These cords are subject to special requirements in the following standards: Medical Equipment Standards, Power Supply Cord Standards, and Attachment Plug and Receptacle Standards. The special requirement for these standards is that they must be UL and CAN/CSA approved, shown to the right in Figure 1. Continue reading Hospital-Grade Label
If some of you are like me, who isn’t very tech savvy when it comes to language of circuitry, I have helped make it easier to recognize which configuration defines each component and also a little bit better understands the world of power cords.
Let’s get started.
All electronic devices sold in Europe carry an additional feature, the CE Marking. However, the power cord does not require the marking because it is an electrical component, not the finished product. This mark is the “European Conformity”, or in French known as the “Conformité Européenne.” It is essentially the electronic devices passport that allows it to gain access to Europe. Continue reading The CE Marking
Ever wonder how the Aussie band AC/DC got their name? Or what makes it possible for them to ROCK and ROLL?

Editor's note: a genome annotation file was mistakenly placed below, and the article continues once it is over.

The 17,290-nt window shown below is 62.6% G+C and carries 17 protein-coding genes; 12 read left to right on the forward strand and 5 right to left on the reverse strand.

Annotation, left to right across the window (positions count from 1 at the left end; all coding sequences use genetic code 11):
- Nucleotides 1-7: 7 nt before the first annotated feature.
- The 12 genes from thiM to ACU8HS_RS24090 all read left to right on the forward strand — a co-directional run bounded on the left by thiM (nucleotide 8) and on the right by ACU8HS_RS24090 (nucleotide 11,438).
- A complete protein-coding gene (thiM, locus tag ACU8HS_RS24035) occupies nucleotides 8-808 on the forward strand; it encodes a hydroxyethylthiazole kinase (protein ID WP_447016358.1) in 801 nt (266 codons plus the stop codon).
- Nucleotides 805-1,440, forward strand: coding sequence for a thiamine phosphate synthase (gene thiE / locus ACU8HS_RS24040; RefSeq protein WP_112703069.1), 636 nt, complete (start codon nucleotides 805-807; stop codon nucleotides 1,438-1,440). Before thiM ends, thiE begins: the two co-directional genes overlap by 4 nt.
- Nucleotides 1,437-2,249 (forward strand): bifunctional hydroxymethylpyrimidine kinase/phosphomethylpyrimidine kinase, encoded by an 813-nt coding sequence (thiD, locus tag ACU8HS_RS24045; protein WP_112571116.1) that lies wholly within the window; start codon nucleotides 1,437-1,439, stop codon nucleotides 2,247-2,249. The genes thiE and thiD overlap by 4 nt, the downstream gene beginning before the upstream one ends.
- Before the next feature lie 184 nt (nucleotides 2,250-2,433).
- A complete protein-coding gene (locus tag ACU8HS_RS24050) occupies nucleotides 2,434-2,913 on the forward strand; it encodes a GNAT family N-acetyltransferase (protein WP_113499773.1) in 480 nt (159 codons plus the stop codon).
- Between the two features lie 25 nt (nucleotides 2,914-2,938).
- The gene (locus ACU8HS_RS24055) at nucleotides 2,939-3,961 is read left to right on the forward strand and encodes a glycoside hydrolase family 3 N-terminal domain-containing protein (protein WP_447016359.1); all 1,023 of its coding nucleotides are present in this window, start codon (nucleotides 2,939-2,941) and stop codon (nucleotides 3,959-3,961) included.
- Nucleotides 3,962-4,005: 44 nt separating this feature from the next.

There are two types of current flow in a circuit: Alternating Current (AC) and Direct Current (DC).
Have you ever sat down and looked over at your desk lamp and thought, “how does the light come on?” Well, just like every home and office, AC power comes in through the power lines to your home and is what is available to power outlets. AC stands for Alternating Current. Your lamp is being powered by AC because of the direction of the flow of electrons. There is a rotating magnet along the wire which causes the electrons to keep switching directions forward and backward. Also, the amount of energy that can be carried through alternating current is easy and also economical to transfer over longer distances and provides more power.
For example: here’s your power plant. It can yield 1 million watts of power. How does this work? Well there’s a way to Continue reading AC & DC — For Those about to Flow We Salute You!
I’ve read several stories on why people choose to purchase and/or make these male to male power cords, but for some reason, they’re referred to as “suicide cables.”
Why? See, power cords have two ends: the male and the female end. The male end is the plug and the female end is the receptacle. When you plug the male end into a wall outlet, the female end or connector is ready to be plugged into a device or equipment, which will allow the electricity to flow through. That is a safe connection. BUT, if you plug the male end into an outlet and have a male plug on the other end, this leaves an exposed conductor (which is the biggest NO-NO).